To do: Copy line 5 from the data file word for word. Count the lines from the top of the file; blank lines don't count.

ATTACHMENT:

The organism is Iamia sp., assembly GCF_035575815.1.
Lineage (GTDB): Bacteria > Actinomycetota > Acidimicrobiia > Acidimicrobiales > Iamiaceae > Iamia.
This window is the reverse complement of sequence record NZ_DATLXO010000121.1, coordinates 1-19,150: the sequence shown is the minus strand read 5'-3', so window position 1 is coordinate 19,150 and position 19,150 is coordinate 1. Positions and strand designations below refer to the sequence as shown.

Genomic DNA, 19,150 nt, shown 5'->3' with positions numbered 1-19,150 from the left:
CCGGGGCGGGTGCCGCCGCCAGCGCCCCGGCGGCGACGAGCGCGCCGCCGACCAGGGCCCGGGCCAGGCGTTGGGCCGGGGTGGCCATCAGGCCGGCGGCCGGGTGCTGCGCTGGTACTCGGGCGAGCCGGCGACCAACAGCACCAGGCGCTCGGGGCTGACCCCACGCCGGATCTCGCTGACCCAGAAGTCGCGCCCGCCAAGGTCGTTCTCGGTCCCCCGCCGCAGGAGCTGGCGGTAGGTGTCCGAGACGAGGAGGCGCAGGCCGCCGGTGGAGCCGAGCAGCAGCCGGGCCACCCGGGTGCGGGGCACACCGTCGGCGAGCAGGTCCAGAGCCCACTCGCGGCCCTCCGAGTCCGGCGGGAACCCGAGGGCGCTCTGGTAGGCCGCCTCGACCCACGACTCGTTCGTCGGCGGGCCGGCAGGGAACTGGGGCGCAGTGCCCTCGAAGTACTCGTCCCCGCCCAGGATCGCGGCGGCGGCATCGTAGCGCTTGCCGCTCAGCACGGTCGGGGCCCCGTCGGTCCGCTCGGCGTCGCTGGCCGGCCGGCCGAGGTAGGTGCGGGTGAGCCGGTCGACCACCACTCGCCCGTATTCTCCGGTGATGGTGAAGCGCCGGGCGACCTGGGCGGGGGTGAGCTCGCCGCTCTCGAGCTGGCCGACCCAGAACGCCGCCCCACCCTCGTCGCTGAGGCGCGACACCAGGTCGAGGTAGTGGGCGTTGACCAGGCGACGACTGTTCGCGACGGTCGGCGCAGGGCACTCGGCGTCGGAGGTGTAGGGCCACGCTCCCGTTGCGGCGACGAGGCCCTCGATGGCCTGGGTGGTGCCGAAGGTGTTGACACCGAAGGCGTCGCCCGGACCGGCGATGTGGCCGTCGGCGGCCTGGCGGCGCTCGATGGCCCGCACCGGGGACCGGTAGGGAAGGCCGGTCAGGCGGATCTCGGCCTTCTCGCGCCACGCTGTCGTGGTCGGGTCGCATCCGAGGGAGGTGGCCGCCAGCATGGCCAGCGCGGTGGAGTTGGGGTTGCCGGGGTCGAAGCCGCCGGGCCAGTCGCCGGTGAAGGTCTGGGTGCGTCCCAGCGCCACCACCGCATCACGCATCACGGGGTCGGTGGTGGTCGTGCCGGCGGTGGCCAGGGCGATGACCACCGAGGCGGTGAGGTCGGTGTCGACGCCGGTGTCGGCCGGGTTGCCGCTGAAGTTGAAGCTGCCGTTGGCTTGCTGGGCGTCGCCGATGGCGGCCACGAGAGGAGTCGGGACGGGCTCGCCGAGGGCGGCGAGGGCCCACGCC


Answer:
CCGGGGCGGGTGCCGCCGCCAGCGCCCCGGCGGCGACGAGCGCGCCGCCGACCAGGGCCCGGGCCAGGCGTTGGGCCGGGGTGGCCATCAGGCCGGCGGCCGGGTGCTGCGCTGGTACTCGGGCGAGCCGGCGACCAACAGCACCAGGCGCTCGGGGCTGACCCCACGCCGGATCTCGCTGACCCAGAAGTCGCGCCCGCCAAGGTCGTTCTCGGTCCCCCGCCGCAGGAGCTGGCGGTAGGTGTCCGAGACGAGGAGGCGCAGGCCGCCGGTGGAGCCGAGCAGCAGCCGGGCCACCCGGGTGCGGGGCACACCGTCGGCGAGCAGGTCCAGAGCCCACTCGCGGCCCTCCGAGTCCGGCGGGAACCCGAGGGCGCTCTGGTAGGCCGCCTCGACCCACGACTCGTTCGTCGGCGGGCCGGCAGGGAACTGGGGCGCAGTGCCCTCGAAGTACTCGTCCCCGCCCAGGATCGCGGCGGCGGCATCGTAGCGCTTGCCGCTCAGCACGGTCGGGGCCCCGTCGGTCCGCTCGGCGTCGCTGGCCGGCCGGCCGAGGTAGGTGCGGGTGAGCCGGTCGACCACCACTCGCCCGTATTCTCCGGTGATGGTGAAGCGCCGGGCGACCTGGGCGGGGGTGAGCTCGCCGCTCTCGAGCTGGCCGACCCAGAACGCCGCCCCACCCTCGTCGCTGAGGCGCGACACCAGGTCGAGGTAGTGGGCGTTGACCAGGCGACGACTGTTCGCGACGGTCGGCGCAGGGCACTCGGCGTCGGAGGTGTAGGGCCACGCTCCCGTTGCGGCGACGAGGCCCTCGATGGCCTGGGTGGTGCCGAAGGTGTTGACACCGAAGGCGTCGCCCGGACCGGCGATGTGGCCGTCGGCGGCCTGGCGGCGCTCGATGGCCCGCACCGGGGACCGGTAGGGAAGGCCGGTCAGGCGGATCTCGGCCTTCTCGCGCCACGCTGTCGTGGTCGGGTCGCATCCGAGGGAGGTGGCCGCCAGCATGGCCAGCGCGGTGGAGTTGGGGTTGCCGGGGTCGAAGCCGCCGGGCCAGTCGCCGGTGAAGGTCTGGGTGCGTCCCAGCGCCACCACCGCATCACGCATCACGGGGTCGGTGGTGGTCGTGCCGGCGGTGGCCAGGGCGATGACCACCGAGGCGGTGAGGTCGGTGTCGACGCCGGTGTCGGCCGGGTTGCCGCTGAAGTTGAAGCTGCCGTTGGCTTGCTGGGCGTCGCCGATGGCGGCCACGAGAGGAGTCGGGACGGGCTCGCCGAGGGCGGCGAGGGCCCACGCC